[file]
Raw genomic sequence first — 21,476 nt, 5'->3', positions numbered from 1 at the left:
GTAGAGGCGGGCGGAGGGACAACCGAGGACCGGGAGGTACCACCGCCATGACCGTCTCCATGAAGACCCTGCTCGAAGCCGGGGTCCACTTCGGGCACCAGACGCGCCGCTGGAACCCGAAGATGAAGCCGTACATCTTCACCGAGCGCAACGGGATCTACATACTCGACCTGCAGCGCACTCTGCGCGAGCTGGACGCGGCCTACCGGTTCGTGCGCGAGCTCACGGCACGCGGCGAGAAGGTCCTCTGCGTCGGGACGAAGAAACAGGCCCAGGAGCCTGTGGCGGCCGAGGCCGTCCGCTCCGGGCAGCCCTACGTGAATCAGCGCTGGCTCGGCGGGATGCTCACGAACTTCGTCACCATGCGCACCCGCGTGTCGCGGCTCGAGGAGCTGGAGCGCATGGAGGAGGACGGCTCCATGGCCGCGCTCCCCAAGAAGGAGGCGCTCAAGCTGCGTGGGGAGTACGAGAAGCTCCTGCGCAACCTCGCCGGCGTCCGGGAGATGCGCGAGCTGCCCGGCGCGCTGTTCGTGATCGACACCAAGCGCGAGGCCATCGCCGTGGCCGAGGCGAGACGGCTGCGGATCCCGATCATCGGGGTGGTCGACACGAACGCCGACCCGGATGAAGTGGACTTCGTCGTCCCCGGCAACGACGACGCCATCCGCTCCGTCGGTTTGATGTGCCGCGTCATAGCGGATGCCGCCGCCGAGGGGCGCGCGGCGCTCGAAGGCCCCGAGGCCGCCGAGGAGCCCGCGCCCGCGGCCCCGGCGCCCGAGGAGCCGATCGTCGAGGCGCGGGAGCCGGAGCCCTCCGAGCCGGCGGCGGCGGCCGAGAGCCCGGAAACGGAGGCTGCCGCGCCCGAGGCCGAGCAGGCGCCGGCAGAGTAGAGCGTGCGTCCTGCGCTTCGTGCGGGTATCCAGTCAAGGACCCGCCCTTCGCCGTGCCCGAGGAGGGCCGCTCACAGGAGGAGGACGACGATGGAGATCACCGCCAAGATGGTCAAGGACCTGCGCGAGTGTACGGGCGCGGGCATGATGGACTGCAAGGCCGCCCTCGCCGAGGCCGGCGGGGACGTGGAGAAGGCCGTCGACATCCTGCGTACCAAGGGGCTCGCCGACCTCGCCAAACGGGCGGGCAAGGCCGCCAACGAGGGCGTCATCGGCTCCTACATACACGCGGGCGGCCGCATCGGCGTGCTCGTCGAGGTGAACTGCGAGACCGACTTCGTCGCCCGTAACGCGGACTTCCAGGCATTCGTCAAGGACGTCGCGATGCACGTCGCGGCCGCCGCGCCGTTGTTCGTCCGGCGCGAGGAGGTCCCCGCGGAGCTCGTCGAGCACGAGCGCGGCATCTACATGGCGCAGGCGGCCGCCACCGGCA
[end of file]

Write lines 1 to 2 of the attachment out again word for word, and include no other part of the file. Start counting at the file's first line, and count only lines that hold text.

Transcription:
Raw genomic sequence first — 21,476 nt, 5'->3', positions numbered from 1 at the left:
GTAGAGGCGGGCGGAGGGACAACCGAGGACCGGGAGGTACCACCGCCATGACCGTCTCCATGAAGACCCTGCTCGAAGCCGGGGTCCACTTCGGGCACCAGACGCGCCGCTGGAACCCGAAGATGAAGCCGTACATCTTCACCGAGCGCAACGGGATCTACATACTCGACCTGCAGCGCACTCTGCGCGAGCTGGACGCGGCCTACCGGTTCGTGCGCGAGCTCACGGCACGCGGCGAGAAGGTCCTCTGCGTCGGGACGAAGAAACAGGCCCAGGAGCCTGTGGCGGCCGAGGCCGTCCGCTCCGGGCAGCCCTACGTGAATCAGCGCTGGCTCGGCGGGATGCTCACGAACTTCGTCACCATGCGCACCCGCGTGTCGCGGCTCGAGGAGCTGGAGCGCATGGAGGAGGACGGCTCCATGGCCGCGCTCCCCAAGAAGGAGGCGCTCAAGCTGCGTGGGGAGTACGAGAAGCTCCTGCGCAACCTCGCCGGCGTCCGGGAGATGCGCGAGCTGCCCGGCGCGCTGTTCGTGATCGACACCAAGCGCGAGGCCATCGCCGTGGCCGAGGCGAGACGGCTGCGGATCCCGATCATCGGGGTGGTCGACACGAACGCCGACCCGGATGAAGTGGACTTCGTCGTCCCCGGCAACGACGACGCCATCCGCTCCGTCGGTTTGATGTGCCGCGTCATAGCGGATGCCGCCGCCGAGGGGCGCGCGGCGCTCGAAGGCCCCGAGGCCGCCGAGGAGCCCGCGCCCGCGGCCCCGGCGCCCGAGGAGCCGATCGTCGAGGCGCGGGAGCCGGAGCCCTCCGAGCCGGCGGCGGCGGCCGAGAGCCCGGAAACGGAGGCTGCCGCGCCCGAGGCCGAGCAGGCGCCGGCAGAGTAGAGCGTGCGTCCTGCGCTTCGTGCGGGTATCCAGTCAAGGACCCGCCCTTCGCCGTGCCCGAGGAGGGCCGCTCACAGGAGGAGGACGACGATGGAGATCACCGCCAAGATGGTCAAGGACCTGCGCGAGTGTACGGGCGCGGGCATGATGGACTGCAAGGCCGCCCTCGCCGAGGCCGGCGGGGACGTGGAGAAGGCCGTCGACATCCTGCGTACCAAGGGGCTCGCCGACCTCGCCAAACGGGCGGGCAAGGCCGCCAACGAGGGCGTCATCGGCTCCTACATACACGCGGGCGGCCGCATCGGCGTGCTCGTCGAGGTGAACTGCGAGACCGACTTCGTCGCCCGTAACGCGGACTTCCAGGCATTCGTCAAGGACGTCGCGATGCACGTCGCGGCCGCCGCGCCGTTGTTCGTCCGGCGCGAGGAGGTCCCCGCGGAGCTCGTCGAGCACGAGCGCGGCATCTACATGGCGCAGGCGGCCGCCACCGGCA